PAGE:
After a decade in the walled garden I finally dumped OS X a few months ago for Ubuntu on an XPS 15 9560. Ubuntu has been excellent, but the more I read about the Arch rolling release world the more I like it, and Antergos sounds like the distro for me!
I have finally got Antergos (GNOME DE) installed after a couple of days struggling with graphics card and UEFI issues using
So here are my first two questions as a fresh new Antergos user…
The first thing I did on successful login was to
pacman -Ss nvidia which installed the new 387 official driver. Oops - that’s the version that caused a black screen on Ubuntu, and sure enough it killed my Antergos install. I booted to the recovery shell, uninstalled the nvidia packages and removed xorg.conf to get back in.
So now I’m wondering what the best way is to install the 384 version and not have pacman update it to the broken 387. I found this: https://forum.antergos.com/topic/2774/how-to-downgrade-a-package/2, so I guess I should do something like this:
pacman -U nvidia-384.90-1-x86_64.pkg.tar.xz pacman -U nvidia-utils-384.90-1-x86_64.pkg.tar.xz pacman -U nvidia-settings-384.90-1-x86_64.pkg.tar.xz
And then add the following to /etc/pacman.conf :
nvidia nvidia-utils nvidia-settings
Am I on the right track?
After selecting Antergos in my Grub menu, my boot takes a really long time until the login screen is displayed. I’ve run the systemd diagnostics:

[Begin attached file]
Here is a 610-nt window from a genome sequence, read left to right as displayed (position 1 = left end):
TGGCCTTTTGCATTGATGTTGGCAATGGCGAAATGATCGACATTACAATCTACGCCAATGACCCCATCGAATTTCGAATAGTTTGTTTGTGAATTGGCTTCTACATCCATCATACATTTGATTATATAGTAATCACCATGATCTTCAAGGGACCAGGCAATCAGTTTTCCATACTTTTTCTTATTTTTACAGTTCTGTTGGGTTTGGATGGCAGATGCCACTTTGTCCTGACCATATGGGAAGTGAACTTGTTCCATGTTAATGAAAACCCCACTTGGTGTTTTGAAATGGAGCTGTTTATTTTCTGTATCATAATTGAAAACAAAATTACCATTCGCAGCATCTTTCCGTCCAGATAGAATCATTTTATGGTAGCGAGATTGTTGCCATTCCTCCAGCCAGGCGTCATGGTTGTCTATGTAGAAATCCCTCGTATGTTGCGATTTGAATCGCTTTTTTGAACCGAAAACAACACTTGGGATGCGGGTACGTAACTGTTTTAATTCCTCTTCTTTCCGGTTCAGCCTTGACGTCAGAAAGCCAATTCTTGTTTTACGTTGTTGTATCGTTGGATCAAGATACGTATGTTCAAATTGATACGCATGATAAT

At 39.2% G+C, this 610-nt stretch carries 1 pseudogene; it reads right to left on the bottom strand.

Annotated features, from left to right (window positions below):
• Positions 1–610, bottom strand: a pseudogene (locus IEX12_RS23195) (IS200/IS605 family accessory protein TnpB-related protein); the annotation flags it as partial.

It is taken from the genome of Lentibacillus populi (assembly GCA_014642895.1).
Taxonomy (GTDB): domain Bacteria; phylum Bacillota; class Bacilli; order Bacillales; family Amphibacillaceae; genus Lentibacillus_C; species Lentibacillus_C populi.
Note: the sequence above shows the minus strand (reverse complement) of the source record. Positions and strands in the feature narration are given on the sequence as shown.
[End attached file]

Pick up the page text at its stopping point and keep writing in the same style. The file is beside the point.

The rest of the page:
systemd-analyze # Startup finished in 10.980s (firmware) + 10.942s (loader) + 1.720s (kernel) + 940ms (userspace) = 24.584s systemd-analyze blame # 613ms dev-nvme0n1p6.device # 361ms NetworkManager.service # 230ms upower.service # 164ms ufw.service # 131ms systemd-timesyncd.service # 70ms [email protected] # ... systemd-analyze critical-chain #graphical.target @940ms #└─lightdm.service @925ms +14ms # └─systemd-user-sessions.service @920ms +4ms # └─network.target @920ms # └─NetworkManager.service @558ms +361ms # └─dbus.service @539ms # └─basic.target @537ms # └─paths.target @537ms # └─org.cups.cupsd.path @537ms # └─sysinit.target @536ms # └─systemd-timesyncd.service @405ms +131ms # └─systemd-tmpfiles-setup.service @394ms +9ms # └─systemd-journal-flush.service @349ms +44ms # └─systemd-journald.service @303ms +45ms # └─systemd-journald-dev-log.socket @300ms # └─system.slice @293ms # └─-.slice @283ms
All the services load quickly and firmware is pre-grub, so the only slow thing seems to be the loader. What is that, and is there any way I can speed this up? Is there something else that could be delaying my boot?
Thanks in advance for any advice